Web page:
It’s August 22nd and summer is coming to a close. That only means one thing, winter is not far away. We are still without heat here but we think we may have a plan.
We have gotten a plethora of advice regarding how we should proceed. We are desperately trying to save our terrazzo floors, which has guided our thinking. Our first thought is that we would have radiant floor heat. It takes 40% less energy than forced air to achieve the same degree of comfort. The traditional method is to lay radiant tubing on top of the existing floor, and then lay a new floor. But then we would lose our terrazzo. My husband proposed we lay the tubing on the ceiling of the crawl space, thus allowing us to save the terrazzo and have radiant heat.
But would it work? Many say no, some say yes. What we do know is it would be the most cost effective solution.
We currently have a 1.1 million BTU oil boiler. The heating bill for the last year the school was operational was $38,000. Much too rich for our blood and not green enough. We have bought a biomass boiler from China. We can feed it wood pellets, corn cobs, or wood waste. We already have a standing invite to help ourselves to the giant pile of wood chips from a local arborist in town free of charge. Every orchard burns the wood they prune from their trees. We can use it for fuel. The only set back is it’s arrival time. It costs 90% less to buy a biomass boiler from China instead of Canada. Some say not all Chinese companies are reputable. We will see. Our fingers have been crossed for the last month anticipating the boiler’s arrival.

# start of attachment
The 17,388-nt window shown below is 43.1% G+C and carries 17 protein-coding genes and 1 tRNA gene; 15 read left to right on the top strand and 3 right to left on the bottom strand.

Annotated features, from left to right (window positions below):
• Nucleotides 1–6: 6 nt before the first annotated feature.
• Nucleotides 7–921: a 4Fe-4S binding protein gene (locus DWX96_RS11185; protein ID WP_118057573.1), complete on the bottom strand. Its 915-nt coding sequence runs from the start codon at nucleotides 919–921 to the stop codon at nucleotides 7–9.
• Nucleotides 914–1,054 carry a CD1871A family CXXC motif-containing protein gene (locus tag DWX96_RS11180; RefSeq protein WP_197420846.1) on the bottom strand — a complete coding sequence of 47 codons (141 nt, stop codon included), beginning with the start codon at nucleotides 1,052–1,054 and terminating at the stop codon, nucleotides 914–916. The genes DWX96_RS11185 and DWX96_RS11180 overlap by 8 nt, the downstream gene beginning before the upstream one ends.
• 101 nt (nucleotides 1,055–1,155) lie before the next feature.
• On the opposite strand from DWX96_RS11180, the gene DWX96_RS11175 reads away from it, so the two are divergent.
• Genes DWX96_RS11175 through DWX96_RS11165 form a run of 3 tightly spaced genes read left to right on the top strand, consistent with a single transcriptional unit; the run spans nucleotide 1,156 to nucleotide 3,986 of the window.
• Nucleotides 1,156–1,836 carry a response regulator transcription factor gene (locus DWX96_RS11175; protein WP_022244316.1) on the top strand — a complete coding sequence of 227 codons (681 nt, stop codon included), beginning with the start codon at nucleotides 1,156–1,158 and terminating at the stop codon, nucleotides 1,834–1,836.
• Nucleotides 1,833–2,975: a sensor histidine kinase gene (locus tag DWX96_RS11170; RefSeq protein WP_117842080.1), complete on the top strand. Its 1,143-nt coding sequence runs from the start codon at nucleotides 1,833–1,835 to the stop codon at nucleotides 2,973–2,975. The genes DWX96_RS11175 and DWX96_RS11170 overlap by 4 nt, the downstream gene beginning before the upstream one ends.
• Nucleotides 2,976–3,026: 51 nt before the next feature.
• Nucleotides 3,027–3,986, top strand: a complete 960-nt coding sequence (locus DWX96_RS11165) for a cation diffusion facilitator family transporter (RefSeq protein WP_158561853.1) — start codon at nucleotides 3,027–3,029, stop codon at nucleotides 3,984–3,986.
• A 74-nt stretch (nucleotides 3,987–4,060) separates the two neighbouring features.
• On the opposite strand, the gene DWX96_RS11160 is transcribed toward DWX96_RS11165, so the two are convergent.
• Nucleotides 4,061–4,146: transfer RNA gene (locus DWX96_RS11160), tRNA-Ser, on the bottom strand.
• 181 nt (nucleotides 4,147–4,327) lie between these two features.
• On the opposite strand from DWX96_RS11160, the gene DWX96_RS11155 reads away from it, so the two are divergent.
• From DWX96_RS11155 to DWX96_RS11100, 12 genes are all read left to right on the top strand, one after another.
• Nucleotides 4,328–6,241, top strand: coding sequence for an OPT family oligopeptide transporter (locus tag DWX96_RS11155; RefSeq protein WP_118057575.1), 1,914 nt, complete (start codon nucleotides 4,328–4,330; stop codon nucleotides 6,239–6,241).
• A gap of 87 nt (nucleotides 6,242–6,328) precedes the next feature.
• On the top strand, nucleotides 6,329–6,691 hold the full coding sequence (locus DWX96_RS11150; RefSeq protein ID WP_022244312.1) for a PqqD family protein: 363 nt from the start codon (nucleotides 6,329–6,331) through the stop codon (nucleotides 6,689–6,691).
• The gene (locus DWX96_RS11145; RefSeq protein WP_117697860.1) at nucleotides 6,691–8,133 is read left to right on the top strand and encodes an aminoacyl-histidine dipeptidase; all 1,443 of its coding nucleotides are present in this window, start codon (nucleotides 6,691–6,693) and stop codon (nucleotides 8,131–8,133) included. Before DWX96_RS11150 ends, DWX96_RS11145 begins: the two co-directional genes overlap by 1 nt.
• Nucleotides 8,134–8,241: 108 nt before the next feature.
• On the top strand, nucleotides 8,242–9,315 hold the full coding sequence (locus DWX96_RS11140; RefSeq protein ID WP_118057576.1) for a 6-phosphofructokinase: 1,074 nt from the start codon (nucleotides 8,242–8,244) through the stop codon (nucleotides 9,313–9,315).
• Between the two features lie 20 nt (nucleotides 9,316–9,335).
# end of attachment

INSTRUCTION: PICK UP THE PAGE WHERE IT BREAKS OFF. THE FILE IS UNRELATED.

Let’s hope it gets here before the snow arrives.
Another option is to get a propane tank, have a forced air furnace, and run ducts. This is the most conventional method of heating our place. We could set this up and then retrofit the system to our new biomass boiler. The propane system would then be used as a back up if that is ever needed.
But don’t those radiant floors sound cosier? What if it did work? Warm terrazzo floors on a chilly morning, and no need for slippers, and some money left in the bank. That’s a hard bet not to take.
We haven’t fully decided on what to do. Although we did buy a small pellet stove as a back up in case that radiant floor thing doesn’t work out.